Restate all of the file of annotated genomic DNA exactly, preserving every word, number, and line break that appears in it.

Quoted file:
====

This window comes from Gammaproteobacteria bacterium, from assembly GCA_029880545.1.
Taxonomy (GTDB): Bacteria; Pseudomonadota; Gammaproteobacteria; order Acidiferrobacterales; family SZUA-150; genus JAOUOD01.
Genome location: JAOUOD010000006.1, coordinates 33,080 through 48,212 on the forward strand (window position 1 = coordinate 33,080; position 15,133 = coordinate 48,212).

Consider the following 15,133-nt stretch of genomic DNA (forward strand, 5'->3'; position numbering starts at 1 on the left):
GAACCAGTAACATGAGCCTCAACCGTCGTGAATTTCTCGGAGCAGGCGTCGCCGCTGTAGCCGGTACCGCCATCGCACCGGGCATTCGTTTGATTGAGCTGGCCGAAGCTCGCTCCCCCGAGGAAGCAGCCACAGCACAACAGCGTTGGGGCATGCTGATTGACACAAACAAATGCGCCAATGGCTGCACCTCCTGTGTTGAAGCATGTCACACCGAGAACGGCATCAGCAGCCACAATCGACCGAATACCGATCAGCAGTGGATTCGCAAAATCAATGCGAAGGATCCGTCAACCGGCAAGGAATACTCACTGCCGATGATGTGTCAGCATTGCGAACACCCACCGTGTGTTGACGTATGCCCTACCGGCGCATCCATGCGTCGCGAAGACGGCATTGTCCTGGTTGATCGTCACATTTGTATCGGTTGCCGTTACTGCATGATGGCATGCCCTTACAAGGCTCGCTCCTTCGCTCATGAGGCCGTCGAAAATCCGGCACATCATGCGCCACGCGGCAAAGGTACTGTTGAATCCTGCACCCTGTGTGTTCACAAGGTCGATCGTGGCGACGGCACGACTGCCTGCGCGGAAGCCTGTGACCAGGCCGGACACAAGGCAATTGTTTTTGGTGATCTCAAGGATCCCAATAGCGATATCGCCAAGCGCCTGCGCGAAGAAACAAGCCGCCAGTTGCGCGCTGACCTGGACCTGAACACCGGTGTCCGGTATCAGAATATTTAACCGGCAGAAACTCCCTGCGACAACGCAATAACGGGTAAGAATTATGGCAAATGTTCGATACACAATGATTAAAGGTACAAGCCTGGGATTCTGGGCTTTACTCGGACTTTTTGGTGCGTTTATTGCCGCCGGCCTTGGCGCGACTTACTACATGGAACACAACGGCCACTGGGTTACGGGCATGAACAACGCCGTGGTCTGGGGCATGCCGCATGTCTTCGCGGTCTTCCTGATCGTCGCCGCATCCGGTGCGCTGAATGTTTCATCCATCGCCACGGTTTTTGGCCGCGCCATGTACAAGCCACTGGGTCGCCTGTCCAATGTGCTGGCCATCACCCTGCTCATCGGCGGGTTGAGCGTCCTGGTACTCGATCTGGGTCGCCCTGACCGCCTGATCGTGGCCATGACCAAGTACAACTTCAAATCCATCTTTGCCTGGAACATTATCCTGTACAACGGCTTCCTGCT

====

This window comes from Gammaproteobacteria bacterium, from assembly GCA_029880545.1.
Taxonomy (GTDB): Bacteria; Pseudomonadota; Gammaproteobacteria; order Acidiferrobacterales; family SZUA-150; genus JAOUOD01.
Genome location: JAOUOD010000006.1, coordinates 33,080 through 48,212 on the forward strand (window position 1 = coordinate 33,080; position 15,133 = coordinate 48,212).

Consider the following 15,133-nt stretch of genomic DNA (forward strand, 5'->3'; position numbering starts at 1 on the left):
GAACCAGTAACATGAGCCTCAACCGTCGTGAATTTCTCGGAGCAGGCGTCGCCGCTGTAGCCGGTACCGCCATCGCACCGGGCATTCGTTTGATTGAGCTGGCCGAAGCTCGCTCCCCCGAGGAAGCAGCCACAGCACAACAGCGTTGGGGCATGCTGATTGACACAAACAAATGCGCCAATGGCTGCACCTCCTGTGTTGAAGCATGTCACACCGAGAACGGCATCAGCAGCCACAATCGACCGAATACCGATCAGCAGTGGATTCGCAAAATCAATGCGAAGGATCCGTCAACCGGCAAGGAATACTCACTGCCGATGATGTGTCAGCATTGCGAACACCCACCGTGTGTTGACGTATGCCCTACCGGCGCATCCATGCGTCGCGAAGACGGCATTGTCCTGGTTGATCGTCACATTTGTATCGGTTGCCGTTACTGCATGATGGCATGCCCTTACAAGGCTCGCTCCTTCGCTCATGAGGCCGTCGAAAATCCGGCACATCATGCGCCACGCGGCAAAGGTACTGTTGAATCCTGCACCCTGTGTGTTCACAAGGTCGATCGTGGCGACGGCACGACTGCCTGCGCGGAAGCCTGTGACCAGGCCGGACACAAGGCAATTGTTTTTGGTGATCTCAAGGATCCCAATAGCGATATCGCCAAGCGCCTGCGCGAAGAAACAAGCCGCCAGTTGCGCGCTGACCTGGACCTGAACACCGGTGTCCGGTATCAGAATATTTAACCGGCAGAAACTCCCTGCGACAACGCAATAACGGGTAAGAATTATGGCAAATGTTCGATACACAATGATTAAAGGTACAAGCCTGGGATTCTGGGCTTTACTCGGACTTTTTGGTGCGTTTATTGCCGCCGGCCTTGGCGCGACTTACTACATGGAACACAACGGCCACTGGGTTACGGGCATGAACAACGCCGTGGTCTGGGGCATGCCGCATGTCTTCGCGGTCTTCCTGATCGTCGCCGCATCCGGTGCGCTGAATGTTTCATCCATCGCCACGGTTTTTGGCCGCGCCATGTACAAGCCACTGGGTCGCCTGTCCAATGTGCTGGCCATCACCCTGCTCATCGGCGGGTTGAGCGTCCTGGTACTCGATCTGGGTCGCCCTGACCGCCTGATCGTGGCCATGACCAAGTACAACTTCAAATCCATCTTTGCCTGGAACATTATCCTGTACAACGGCTTCCTGCT